• Robin Koerner

We've Done This Too

Updated: Mar 10


During these horrifically sad days, like so many others around the world, I have been listening to the unfolding of the events in Ukraine.


As I do so, I find my memory returning to a time two decades ago when my fellow Americans were justifying the war President G.W. Bush was about to launch in Iraq.


I have a memory of sitting down with coffee to watch Colin Powell make the American case to the United Nations Security Council for “stopping Saddam” as our government liked to call it. If there was going to be any morality in the inevitable destruction of lives in Iraq, I and the world were going to understand it as a result of Powell’s speech, for that was its purpose.


Once Powell was finished, it was obvious to me that he had presented no grounds sufficient to justify a war. Yet, all those hands around the Security Council table went up. Had those national ambassadors to the UN not all heard the same speech I had just watched – even as they were sitting at the same table as the man who had just made it?


Between Powell’s presentation of cartoons of anthrax labs on trucks (as if a cartoon were evidence) and the launch of the war in Iraq that Powell had been shamefully trotted out to “defend”, came claim after claim about the threat that Iraq – and its weapons of mass destruction – posed to us. The claims came, but never came the evidence.


To be fair, millions and millions of Westerners thought that their leaders’ apparently sincere words about the need for the onslaught we were about to unleash in the Middle East were evidence. Like the Russians, most of us had been sufficiently buttered up by our media.


Now we all know (just as anybody who’d read a history or psychology book should have known even then) that if sincere words of politically interested parties are any evidence at all, then they are not the kind of evidence on which a war may be justly started and hundreds of thousands of non-combatant lives consequently destroyed.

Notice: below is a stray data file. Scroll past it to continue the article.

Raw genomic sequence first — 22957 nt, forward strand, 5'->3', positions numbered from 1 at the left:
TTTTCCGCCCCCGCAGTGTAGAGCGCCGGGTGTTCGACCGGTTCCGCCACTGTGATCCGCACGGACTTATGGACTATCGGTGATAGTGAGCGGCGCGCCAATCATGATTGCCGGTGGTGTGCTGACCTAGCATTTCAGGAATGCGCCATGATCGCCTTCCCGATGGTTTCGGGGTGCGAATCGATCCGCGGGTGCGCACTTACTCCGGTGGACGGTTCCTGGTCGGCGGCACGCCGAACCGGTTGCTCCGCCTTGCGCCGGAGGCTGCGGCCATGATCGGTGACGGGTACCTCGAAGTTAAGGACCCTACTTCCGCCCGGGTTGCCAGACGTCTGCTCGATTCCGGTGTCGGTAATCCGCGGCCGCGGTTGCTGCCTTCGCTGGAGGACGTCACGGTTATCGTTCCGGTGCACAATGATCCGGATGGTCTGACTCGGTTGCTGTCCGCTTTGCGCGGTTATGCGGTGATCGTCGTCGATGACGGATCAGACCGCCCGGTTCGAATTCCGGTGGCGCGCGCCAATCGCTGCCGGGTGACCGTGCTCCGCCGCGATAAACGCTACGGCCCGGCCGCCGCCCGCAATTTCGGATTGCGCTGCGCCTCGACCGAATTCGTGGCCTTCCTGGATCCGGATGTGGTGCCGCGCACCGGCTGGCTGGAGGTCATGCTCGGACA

Nevertheless, my fellow Americans largely bought in, supporting their president in the murder of innocent Iraqis for their “own safety”. “We’re fighting them over there,” went the slogan, “so we don’t have to fight them here.” Which is, of course, what Putin falsely claims to be doing today.


It is a very small but important point of pride for me that I marched against Bush’s war in Iraq long before I developed my current interest in politics in general. At that time, joining peace marches in California (where I was staying) was the only “activism” I’d ever engaged in.


Today, about two decades later, I am pleased that my countrymen and people throughout the world are showing sympathy and support for the innocents who are undergoing at the hands and missiles of Russia what so many Iraqis underwent at the hands and missiles of America. Whatever the truth about each action and the differences between them (which surely exist), both wars were justified in the same way - by state-sponsored deception by a leader seemingly convinced of the need for it for the sake of his own nation (or at least for his own vision of his nation).


It goes without saying that my heart aches for Ukrainians today. I believe in peace except when survival and justice (in the moral sense of a just war) strictly demand the contrary. Those values are not truly served by Putin’s aggression today, despite his protestations and the partial responsibility that the West has for creating the current state of affairs.


But as a proud American citizen, my more familial feelings are toward my own country and compatriots, and what we will become in the years ahead – having already shown ourselves in times past to be as credulous, fearful and destructive as many other nations.


Accordingly, the sentiment that moves me at this moment to write is a simple wish that all people who rightly stand for the lives of Ukrainian children and against Putin’s lies, but who previously stood for Bush’s lies and against Iraqi lives recognize the error they made back then.


Not because there is need to assign blame: there isn’t.


Rather, I hope for the sake of the whole world, that the rape of Ukraine will cause Americans to confront whatever our history of supporting similarly terrible acts on foreign nations teaches us about our own credulity, tribalism and participation in evil when we naively trust in the words of our favorite political leaders, and in the power we too easily and excessively allow them to wield in our names.